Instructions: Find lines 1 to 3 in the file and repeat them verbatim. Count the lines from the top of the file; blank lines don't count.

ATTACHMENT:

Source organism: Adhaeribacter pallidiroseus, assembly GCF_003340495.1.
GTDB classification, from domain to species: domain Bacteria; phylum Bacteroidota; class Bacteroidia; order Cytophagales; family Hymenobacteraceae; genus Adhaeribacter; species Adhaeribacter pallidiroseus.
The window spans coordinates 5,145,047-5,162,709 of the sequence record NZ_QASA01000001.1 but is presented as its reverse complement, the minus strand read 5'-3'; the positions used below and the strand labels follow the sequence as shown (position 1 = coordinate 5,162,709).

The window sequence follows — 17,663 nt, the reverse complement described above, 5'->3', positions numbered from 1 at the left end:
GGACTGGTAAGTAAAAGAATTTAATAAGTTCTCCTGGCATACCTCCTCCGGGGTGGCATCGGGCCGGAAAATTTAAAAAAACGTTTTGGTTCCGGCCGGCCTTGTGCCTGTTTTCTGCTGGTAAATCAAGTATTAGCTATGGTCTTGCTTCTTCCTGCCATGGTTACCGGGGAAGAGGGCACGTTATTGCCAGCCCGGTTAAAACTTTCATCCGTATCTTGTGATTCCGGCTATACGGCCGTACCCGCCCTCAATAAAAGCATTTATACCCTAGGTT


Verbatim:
Source organism: Adhaeribacter pallidiroseus, assembly GCF_003340495.1.
GTDB classification, from domain to species: domain Bacteria; phylum Bacteroidota; class Bacteroidia; order Cytophagales; family Hymenobacteraceae; genus Adhaeribacter; species Adhaeribacter pallidiroseus.
The window spans coordinates 5,145,047-5,162,709 of the sequence record NZ_QASA01000001.1 but is presented as its reverse complement, the minus strand read 5'-3'; the positions used below and the strand labels follow the sequence as shown (position 1 = coordinate 5,162,709).